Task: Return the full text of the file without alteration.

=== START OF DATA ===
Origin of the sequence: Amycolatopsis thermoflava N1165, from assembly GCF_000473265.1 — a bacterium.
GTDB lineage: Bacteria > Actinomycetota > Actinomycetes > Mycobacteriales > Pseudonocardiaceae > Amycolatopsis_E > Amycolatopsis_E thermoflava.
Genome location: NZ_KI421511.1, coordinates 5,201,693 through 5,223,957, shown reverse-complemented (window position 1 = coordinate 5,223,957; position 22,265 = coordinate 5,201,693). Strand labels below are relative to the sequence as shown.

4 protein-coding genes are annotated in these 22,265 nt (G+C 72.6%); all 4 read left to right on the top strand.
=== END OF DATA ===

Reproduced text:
Origin of the sequence: Amycolatopsis thermoflava N1165, from assembly GCF_000473265.1 — a bacterium.
GTDB lineage: Bacteria > Actinomycetota > Actinomycetes > Mycobacteriales > Pseudonocardiaceae > Amycolatopsis_E > Amycolatopsis_E thermoflava.
Genome location: NZ_KI421511.1, coordinates 5,201,693 through 5,223,957, shown reverse-complemented (window position 1 = coordinate 5,223,957; position 22,265 = coordinate 5,201,693). Strand labels below are relative to the sequence as shown.

4 protein-coding genes are annotated in these 22,265 nt (G+C 72.6%); all 4 read left to right on the top strand.